By Alan Buis,
Jet Propulsion Laboratory
Icebergs are a natural and beautiful part of Earth's cryosphere, and are closely monitored and studied by scientists around the world.
We asked JPL research scientists Ben Holt and Michael Schodlok to attempt to remove some of the mystery shrouding these floating flotillas of ice.
What are icebergs and how are they formed? Ben Holt: Icebergs form from the natural calving of glaciers and Earth's great ice sheets, which extend into the ocean. These ice extensions, called tongues and shelves, lose strength as they extend further from their attachments to land, eventually breaking off in a process called 'calving' to form icebergs.
How do icebergs move? Ben Holt: Once they form, icebergs are moved by winds and currents, drifting either north or south toward Earth's equator, where they eventually melt. They may get stuck locally by the ocean bottom or even by surrounding sea ice.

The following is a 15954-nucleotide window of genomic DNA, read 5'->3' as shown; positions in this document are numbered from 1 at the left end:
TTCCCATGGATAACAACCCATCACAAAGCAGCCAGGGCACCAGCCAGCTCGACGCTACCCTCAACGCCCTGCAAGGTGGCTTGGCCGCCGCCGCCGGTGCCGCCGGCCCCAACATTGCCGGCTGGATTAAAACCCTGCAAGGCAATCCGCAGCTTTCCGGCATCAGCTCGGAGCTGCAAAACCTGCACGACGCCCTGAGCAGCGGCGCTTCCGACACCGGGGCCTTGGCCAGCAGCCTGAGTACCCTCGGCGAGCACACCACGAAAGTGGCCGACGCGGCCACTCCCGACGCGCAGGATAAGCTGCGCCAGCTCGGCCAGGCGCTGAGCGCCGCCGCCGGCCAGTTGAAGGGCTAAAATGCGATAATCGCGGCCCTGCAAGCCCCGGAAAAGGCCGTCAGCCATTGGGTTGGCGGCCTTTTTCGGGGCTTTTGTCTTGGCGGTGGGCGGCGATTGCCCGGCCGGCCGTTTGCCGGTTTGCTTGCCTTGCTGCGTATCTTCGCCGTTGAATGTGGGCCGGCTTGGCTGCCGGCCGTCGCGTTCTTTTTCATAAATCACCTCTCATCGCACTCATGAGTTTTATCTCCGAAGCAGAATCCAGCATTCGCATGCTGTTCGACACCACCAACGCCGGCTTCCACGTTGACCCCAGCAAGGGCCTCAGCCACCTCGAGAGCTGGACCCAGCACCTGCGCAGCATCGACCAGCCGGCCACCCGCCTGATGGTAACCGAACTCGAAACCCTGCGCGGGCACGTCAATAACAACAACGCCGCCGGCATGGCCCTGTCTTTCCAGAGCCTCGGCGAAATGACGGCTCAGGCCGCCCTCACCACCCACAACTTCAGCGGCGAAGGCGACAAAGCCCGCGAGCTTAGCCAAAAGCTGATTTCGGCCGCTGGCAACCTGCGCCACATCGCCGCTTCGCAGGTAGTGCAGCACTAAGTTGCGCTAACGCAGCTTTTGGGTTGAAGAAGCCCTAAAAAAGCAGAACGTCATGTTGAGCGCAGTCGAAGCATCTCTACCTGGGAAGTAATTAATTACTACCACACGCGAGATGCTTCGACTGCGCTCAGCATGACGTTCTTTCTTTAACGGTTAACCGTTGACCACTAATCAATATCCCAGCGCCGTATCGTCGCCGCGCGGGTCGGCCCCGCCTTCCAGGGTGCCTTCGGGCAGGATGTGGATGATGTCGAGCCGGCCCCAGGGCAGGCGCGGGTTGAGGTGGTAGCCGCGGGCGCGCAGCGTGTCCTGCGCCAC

Where do icebergs form, and how big can they get? Ben Holt: Earth's largest icebergs are formed from the extensive ice shelves in Antarctica-giant, so-called "tabular" icebergs. In the Arctic region, Greenland glaciers are the primary source, generally forming considerably smaller icebergs than those found in Antarctica. These smaller icebergs, sometimes called "bergy bits" and "growlers," are much more difficult to detect than the extensive tabular icebergs, and thus pose a much greater threat to ships and offshore operations. Greenland icebergs get carried southward along the Labrador Current, which passes around Newfoundland and into the Grand Banks area of southeastern Canada and New England, which is where the Titanic met its demise when it rammed into an iceberg of sufficient size and force to puncture its hull.